Established in 1888 as the Cardwell Observer,[31] The Caledon Enterprise is published weekly from Bolton by Metroland Media.[32] Also based out of Bolton is The Caledon Citizen, established in 1982. A MELINIUM paper, it is published by Caledon Publishing Ltd.[33] A third newspaper, launched by Rick and Shelly Sargent in 2010, The Regional, was published monthly in Bolton. In November 2012, the paper was acquired by Caledon Publishing and ceased publication. The Sargents began working with the Caledon Citizen.

In January 2015 an online publication specific to Caledon, JustSayinCaledon.com, was started by former Bolton Ward 5 Regional Councillor Patti Foley. It publishes stories about local residents and businesses, Caledon event listings, town council highlights, opinion pieces, and a food section about local markets and restaurants.

A short-lived student-run newspaper, The Caledon Underground, was published in 2010.

The creepypasta 1999 depicts a fictional television station based in Caledon, called Caledon Local 21, which was on the air from 1997 to 1999 in the broadcast area of stations in the Greater Toronto Area and Hamilton.[34]

Key Porter Books and its parent H.B. Fenn are headquartered in Bolton. The radio stations CJFB-FM and CFGM-FM are broadcast.

Historic sites

Back of the Alton Mill in 2019

Trails

  • Andrew's Treasure Trail
  • Bruce Trail
  • Caledon Trailway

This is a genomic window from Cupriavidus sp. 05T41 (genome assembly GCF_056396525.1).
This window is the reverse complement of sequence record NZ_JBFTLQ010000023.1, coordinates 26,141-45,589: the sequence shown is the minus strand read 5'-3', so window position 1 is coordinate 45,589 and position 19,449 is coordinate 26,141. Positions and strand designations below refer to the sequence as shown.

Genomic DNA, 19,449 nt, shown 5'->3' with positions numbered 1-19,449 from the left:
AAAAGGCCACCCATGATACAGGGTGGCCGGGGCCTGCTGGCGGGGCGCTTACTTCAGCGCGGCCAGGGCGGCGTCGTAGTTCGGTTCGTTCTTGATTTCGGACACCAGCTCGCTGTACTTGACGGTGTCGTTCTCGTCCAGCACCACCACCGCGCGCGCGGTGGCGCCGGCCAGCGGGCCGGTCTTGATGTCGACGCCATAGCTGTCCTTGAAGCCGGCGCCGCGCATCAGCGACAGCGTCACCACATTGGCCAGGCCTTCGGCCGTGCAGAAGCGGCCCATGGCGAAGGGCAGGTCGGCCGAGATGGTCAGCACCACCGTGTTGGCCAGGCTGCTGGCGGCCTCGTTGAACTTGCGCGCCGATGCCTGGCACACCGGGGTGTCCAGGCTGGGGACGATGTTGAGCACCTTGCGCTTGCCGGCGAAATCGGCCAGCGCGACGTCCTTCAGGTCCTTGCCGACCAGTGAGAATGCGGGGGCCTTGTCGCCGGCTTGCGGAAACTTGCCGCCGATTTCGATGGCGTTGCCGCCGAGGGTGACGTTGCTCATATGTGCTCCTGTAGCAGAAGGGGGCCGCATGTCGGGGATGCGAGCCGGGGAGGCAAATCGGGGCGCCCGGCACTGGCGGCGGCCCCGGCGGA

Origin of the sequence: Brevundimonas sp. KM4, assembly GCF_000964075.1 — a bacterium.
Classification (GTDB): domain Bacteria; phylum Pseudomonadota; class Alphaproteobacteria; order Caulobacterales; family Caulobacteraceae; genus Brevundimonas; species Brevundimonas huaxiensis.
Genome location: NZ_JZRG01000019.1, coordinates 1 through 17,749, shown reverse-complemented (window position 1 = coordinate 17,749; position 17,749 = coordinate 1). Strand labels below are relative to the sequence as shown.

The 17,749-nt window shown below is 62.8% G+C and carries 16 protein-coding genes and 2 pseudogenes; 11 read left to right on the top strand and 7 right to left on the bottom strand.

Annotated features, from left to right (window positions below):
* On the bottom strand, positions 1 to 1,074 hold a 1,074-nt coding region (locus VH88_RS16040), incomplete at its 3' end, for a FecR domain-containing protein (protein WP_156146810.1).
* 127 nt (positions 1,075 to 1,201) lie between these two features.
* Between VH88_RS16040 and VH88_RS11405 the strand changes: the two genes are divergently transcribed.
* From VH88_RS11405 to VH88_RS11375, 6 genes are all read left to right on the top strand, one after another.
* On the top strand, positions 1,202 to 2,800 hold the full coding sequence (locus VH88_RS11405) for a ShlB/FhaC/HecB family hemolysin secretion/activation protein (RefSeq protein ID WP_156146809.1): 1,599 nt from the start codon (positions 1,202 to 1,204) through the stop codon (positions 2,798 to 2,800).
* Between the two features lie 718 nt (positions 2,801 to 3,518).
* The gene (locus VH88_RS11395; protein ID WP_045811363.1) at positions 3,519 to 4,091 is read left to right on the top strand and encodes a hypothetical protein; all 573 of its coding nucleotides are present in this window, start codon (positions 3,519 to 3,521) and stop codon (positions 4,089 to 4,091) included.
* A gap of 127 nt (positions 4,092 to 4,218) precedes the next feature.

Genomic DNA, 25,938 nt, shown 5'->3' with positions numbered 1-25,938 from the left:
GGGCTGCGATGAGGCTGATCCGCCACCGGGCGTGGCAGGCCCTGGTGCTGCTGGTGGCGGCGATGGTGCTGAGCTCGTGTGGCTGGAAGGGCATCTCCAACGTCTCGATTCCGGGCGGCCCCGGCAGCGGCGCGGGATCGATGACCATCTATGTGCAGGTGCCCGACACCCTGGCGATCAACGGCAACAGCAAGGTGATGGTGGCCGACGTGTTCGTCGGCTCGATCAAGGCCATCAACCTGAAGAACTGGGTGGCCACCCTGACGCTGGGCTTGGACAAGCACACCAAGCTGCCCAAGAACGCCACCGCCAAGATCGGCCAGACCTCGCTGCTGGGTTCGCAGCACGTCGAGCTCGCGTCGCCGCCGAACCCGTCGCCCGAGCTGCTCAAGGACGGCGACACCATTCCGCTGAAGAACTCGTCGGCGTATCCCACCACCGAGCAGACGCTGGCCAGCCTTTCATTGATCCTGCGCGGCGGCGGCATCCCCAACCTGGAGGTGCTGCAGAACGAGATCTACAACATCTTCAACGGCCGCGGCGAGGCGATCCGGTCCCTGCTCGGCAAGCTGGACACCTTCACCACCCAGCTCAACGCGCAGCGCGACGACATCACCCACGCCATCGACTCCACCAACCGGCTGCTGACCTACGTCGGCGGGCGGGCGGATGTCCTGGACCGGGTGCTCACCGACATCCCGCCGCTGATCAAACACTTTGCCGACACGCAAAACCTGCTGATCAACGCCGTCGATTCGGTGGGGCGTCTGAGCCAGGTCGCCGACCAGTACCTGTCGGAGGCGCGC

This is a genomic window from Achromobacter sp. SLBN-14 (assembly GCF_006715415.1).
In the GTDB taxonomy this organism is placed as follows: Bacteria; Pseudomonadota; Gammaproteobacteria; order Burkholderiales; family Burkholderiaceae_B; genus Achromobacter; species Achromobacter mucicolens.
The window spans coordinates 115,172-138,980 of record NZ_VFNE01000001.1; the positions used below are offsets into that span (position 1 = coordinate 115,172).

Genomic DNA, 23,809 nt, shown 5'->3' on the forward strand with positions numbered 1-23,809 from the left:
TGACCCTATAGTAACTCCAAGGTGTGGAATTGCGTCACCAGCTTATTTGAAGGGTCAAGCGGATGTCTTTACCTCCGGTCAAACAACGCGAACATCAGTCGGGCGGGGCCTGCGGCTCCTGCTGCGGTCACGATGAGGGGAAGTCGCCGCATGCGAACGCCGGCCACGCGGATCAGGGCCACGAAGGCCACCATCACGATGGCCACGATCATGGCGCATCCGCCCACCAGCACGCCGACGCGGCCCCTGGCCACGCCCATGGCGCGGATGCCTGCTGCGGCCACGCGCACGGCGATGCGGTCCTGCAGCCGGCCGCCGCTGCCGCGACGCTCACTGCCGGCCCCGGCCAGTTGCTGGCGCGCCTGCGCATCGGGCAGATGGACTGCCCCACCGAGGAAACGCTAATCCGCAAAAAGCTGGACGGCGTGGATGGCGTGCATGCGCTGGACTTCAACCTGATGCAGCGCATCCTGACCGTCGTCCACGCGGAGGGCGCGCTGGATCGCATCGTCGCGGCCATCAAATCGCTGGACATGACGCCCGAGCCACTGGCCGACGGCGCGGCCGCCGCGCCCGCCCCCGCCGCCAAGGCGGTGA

• Elora-Cataract Trail
  • Grand Valley Trail
  • Humber Valley Trail
  • Oak Ridges Trail

Organizations

Protected areas

Caledon Lake lies in the headwaters of the Credit River.

Sports and recreation

Junior hockey teams include the Caledon Admirals (Jr. A), Caledon Bombers (Jr. B) and the Caledon Golden Hawks (Jr. C). The Caledon Canadians are now defunct.

Minor hockey teams include the Caledon Hawks and the Caledon Coyotes.

Lacrosse in Caledon is represented by the Caledon Vaughan Minor Lacrosse Association, which operates Minor Field and both minor and junior C box teams.

Mike Fox, the winner of the 2007 Queen's Plate, was foaled in Caledon, and Peaks and Valleys currently stands there.

Caledon Equestrian Park, in Palgrave, hosted the equestrian events of the 2015 Pan American Games.[39]

Notable people

See also

Notes

  1. ^ Statistic includes all persons that did not make up part of a visible minority or an indigenous identity.
  2. ^ Statistic includes total responses of "Filipino" and "Southeast Asian" under visible minority section on census.